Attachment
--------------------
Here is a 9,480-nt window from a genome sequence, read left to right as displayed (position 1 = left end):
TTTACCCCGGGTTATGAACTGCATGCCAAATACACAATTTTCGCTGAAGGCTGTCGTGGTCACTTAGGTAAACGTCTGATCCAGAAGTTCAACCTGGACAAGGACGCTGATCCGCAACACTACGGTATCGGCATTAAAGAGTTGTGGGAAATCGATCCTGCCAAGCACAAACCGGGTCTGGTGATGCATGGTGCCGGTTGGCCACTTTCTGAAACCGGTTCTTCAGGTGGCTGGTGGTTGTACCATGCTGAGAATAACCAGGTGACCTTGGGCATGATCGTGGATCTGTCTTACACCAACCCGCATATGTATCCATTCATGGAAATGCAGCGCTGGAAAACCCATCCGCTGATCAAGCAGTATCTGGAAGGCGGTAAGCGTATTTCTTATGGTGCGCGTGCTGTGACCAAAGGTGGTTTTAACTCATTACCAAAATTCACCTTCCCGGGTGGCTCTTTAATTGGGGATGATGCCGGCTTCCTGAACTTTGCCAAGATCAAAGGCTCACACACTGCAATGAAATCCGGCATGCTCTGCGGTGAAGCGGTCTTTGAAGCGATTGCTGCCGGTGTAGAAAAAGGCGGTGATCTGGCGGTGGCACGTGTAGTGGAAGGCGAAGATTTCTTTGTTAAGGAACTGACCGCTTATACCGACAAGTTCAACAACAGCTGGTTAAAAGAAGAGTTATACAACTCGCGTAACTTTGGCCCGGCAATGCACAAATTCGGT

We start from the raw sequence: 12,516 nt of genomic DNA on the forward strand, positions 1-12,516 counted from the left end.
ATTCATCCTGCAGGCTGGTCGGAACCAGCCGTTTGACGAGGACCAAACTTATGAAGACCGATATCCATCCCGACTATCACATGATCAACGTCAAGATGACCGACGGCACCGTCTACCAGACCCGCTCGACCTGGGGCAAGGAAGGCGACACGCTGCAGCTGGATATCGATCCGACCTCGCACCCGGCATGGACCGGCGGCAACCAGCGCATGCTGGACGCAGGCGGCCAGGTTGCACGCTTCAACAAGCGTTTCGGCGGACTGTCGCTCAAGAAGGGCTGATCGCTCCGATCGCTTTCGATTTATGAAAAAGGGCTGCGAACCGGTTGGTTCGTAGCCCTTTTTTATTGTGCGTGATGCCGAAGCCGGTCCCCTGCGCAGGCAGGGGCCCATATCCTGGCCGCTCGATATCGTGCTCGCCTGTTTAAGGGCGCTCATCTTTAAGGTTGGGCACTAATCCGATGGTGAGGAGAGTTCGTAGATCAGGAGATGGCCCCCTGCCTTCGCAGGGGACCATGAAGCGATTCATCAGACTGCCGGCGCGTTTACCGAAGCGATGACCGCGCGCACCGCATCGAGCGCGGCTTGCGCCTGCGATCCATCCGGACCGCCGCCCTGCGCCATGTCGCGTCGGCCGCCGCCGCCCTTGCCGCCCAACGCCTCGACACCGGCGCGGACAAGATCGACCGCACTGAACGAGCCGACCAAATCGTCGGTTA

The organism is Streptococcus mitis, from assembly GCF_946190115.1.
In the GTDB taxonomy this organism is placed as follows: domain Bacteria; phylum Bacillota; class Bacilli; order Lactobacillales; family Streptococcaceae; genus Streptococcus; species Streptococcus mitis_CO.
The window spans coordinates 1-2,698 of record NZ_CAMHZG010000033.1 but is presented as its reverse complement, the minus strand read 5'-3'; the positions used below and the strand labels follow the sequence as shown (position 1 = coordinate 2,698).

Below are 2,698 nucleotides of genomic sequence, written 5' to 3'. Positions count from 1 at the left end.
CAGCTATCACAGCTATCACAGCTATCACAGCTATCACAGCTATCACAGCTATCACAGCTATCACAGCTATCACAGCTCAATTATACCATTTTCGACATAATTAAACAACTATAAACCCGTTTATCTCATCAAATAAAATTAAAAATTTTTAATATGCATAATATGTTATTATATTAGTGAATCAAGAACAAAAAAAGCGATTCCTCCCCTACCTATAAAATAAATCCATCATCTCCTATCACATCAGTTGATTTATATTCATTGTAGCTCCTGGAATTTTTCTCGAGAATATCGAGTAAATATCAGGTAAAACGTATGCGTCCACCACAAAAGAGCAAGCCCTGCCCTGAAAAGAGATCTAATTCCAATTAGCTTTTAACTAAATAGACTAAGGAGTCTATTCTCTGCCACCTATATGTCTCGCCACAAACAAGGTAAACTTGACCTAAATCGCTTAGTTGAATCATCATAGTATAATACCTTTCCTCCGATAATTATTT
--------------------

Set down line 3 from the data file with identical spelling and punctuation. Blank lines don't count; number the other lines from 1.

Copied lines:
We start from the raw sequence: 12,516 nt of genomic DNA on the forward strand, positions 1-12,516 counted from the left end.